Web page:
Ariana Cubillos/AP
Lawmakers stand as a group of government supporters force their way into the National Assembly in Caracas, Venezuela, Sunday. Government supporters interrupted a special congressional session where lawmakers were discussing bringing legal charges against President Nicolas Maduro.

Did Venezuela's Nicolas Maduro stage a coup?

In a rowdy session of Venezuela's legislature, lawmakers declared Sunday that, by blocking a recall effort, President Nicolas Maduro had staged a coup.

Venezuelan lawmakers declared Sunday that President Nicolas Maduro had staged a coup by blocking an effort to remove the unpopular leader from office, a decision that came during a heated legislative session that was briefly interrupted by dozens of demonstrators. 

The vote came days after a court suspended opposition lawmakers' campaign to collect signatures to hold a referendum to recall President Maduro, escalating political tensions in Venezuela and resulting in a vow by lawmakers to put the president on trial.

The session on Sunday turned even more raucous when roughly 100 pro-Maduro protesters wearing red shirts burst onto the floor, chanting, "Congress will fall!" After the protesters had left the building, opposition lawmakers said the situation directly reflected their complaints about the state of democracy in Venezuela.

"The fact that lawmakers elected by 7.5 million people were silenced by 300 thugs sums up the situation better than any speech could," Democratic Unity Roundtable (MUD) spokesman Jesus Torrealba told the Associated Press. 

The move to take legal action against the president is unlikely to produce results, as the Maduro administration controls the courts. But the vow demonstrates just how extreme political tensions have become in Venezuela, where as many as 80 percent of voters tell pollsters that they want the president removed from office this year. 

"It is a political and legal trial against President Nicolas Maduro to see what responsibility he has in the constitutional rupture that has broken democracy, human rights, and the future of the country," said opposition majority leader Julio Borges, as reported by Reuters.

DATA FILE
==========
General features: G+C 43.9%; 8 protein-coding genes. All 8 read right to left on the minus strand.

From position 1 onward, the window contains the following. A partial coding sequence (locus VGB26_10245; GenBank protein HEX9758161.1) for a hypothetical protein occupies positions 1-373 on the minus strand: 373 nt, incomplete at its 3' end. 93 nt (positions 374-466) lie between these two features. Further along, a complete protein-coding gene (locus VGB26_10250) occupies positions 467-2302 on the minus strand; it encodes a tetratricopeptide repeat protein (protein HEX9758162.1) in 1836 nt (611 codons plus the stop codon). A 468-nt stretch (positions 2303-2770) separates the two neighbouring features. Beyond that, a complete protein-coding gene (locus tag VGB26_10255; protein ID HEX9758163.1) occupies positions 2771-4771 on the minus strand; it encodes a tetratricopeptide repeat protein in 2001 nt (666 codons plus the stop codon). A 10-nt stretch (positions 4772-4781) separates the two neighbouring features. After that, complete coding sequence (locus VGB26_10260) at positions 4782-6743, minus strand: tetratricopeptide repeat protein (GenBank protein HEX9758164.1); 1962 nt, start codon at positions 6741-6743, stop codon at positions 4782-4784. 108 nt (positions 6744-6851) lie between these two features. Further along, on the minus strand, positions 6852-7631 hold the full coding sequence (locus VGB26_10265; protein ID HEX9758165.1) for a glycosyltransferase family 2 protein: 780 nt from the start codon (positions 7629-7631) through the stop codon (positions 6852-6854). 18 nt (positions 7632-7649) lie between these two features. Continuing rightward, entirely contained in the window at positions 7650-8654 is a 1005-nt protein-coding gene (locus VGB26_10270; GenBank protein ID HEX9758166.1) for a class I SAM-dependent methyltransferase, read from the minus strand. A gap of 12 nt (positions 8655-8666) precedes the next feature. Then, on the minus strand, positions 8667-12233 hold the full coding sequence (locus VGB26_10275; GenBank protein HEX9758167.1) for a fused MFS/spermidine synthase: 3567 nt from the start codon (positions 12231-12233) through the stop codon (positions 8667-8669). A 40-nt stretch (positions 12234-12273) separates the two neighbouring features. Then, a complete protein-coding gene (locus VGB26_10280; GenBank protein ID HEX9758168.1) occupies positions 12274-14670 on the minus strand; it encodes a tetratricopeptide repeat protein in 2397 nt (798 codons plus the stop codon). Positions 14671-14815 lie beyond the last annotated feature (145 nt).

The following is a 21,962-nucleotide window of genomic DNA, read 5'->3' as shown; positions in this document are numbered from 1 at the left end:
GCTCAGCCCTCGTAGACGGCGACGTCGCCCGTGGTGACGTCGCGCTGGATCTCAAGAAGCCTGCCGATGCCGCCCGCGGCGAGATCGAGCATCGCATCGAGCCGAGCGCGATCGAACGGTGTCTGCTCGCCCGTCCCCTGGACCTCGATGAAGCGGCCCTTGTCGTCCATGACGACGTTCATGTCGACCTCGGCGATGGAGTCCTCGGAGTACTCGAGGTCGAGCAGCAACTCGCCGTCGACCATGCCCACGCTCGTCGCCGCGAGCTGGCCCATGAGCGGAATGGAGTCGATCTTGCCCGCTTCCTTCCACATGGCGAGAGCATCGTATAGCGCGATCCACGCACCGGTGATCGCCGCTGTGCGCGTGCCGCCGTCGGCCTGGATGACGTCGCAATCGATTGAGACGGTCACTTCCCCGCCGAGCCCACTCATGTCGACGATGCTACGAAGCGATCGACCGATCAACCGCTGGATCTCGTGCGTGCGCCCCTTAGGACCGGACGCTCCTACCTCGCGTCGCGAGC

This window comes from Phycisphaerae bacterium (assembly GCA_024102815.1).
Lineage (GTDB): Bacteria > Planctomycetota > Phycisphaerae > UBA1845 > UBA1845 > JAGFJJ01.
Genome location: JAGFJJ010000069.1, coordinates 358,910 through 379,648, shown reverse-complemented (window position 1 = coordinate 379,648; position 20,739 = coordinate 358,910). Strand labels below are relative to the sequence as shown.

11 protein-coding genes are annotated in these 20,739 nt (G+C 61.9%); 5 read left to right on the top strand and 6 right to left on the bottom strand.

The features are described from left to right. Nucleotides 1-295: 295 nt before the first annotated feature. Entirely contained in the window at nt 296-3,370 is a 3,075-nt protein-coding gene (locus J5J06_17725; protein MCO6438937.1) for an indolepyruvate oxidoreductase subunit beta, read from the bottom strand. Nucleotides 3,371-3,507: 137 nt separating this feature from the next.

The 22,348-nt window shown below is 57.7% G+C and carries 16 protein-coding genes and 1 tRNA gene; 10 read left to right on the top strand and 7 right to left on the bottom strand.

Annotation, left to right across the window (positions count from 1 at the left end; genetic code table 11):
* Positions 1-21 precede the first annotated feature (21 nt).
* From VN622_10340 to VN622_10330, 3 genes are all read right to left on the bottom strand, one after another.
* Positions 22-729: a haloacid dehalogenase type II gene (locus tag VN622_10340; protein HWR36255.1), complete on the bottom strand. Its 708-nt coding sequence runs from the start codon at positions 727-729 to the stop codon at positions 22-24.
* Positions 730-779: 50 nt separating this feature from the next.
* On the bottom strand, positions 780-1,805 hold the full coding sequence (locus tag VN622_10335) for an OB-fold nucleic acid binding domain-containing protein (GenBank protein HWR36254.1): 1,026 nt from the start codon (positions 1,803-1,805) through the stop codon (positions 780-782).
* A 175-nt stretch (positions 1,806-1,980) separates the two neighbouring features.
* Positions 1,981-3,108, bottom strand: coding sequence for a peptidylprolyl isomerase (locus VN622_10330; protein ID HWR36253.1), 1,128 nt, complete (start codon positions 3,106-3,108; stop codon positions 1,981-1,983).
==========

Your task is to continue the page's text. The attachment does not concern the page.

The little support the president still has left reflects core supporters of Chavismo, a movement led by Maduro's late predecessor Hugo Chávez, as David Iaconangelo reported for The Christian Science Monitor in July: 

"They have seen their life changed during the Chávez period and they are still grateful to the movement that he created," said Dimitris Pantoulas, a Caracas-based electoral expert, in an email to The Christian Science Monitor.

Under Chávez, the ranks of government employees swelled, and many of those who remain feel they owe their livelihoods to Maduro's leftist coalition. And with the economy contracting, some may fear that austerity measures under the opposition's leadership would bring mass layoffs.

Part of Maduro's core support, said Mr. Pantoulas, is about distrust of the political opposition, which swept into control of the Venezuelan National Assembly in December.

The court ruling last Thursday, which suspended the recall vote on the grounds of alleged fraud during signature collection, was condemned by the US State Department and the Organization of American States. Congress approved a resolution on Sunday officially asking the international community to intervene and "protect the people's right to democracy by any means necessary."

This report contains material from Reuters and the Associated Press. 

You've read  of  free articles. Subscribe to continue.

Dear Reader,

About a year ago, I happened upon this statement about the Monitor in the Harvard Business Review – under the charming heading of “do things that don’t interest you”:

“Many things that end up” being meaningful, writes social scientist Joseph Grenny, “have come from conference workshops, articles, or online videos that began as a chore and ended with an insight. My work in Kenya, for example, was heavily influenced by a Christian Science Monitor article I had forced myself to read 10 years earlier. Sometimes, we call things ‘boring’ simply because they lie outside the box we are currently in.”

If you were to come up with a punchline to a joke about the Monitor, that would probably be it. We’re seen as being global, fair, insightful, and perhaps a bit too earnest. We’re the bran muffin of journalism.

But you know what? We change lives. And I’m going to argue that we change lives precisely because we force open that too-small box that most human beings think they live in.

The Monitor is a peculiar little publication that’s hard for the world to figure out. We’re run by a church, but we’re not only for church members and we’re not about converting people. We’re known as being fair even as the world becomes as polarized as at any time since the newspaper’s founding in 1908.

We have a mission beyond circulation, we want to bridge divides. We’re about kicking down the door of thought everywhere and saying, “You are bigger and more capable than you realize. And we can prove it.”

If you’re looking for bran muffin journalism, you can subscribe to the Monitor for $15. You’ll get the Monitor Weekly magazine, the Monitor Daily email, and unlimited access to

QR Code to Did Venezuela's Nicolas Maduro stage a coup?
Read this article in
QR Code to Subscription page
Start your subscription today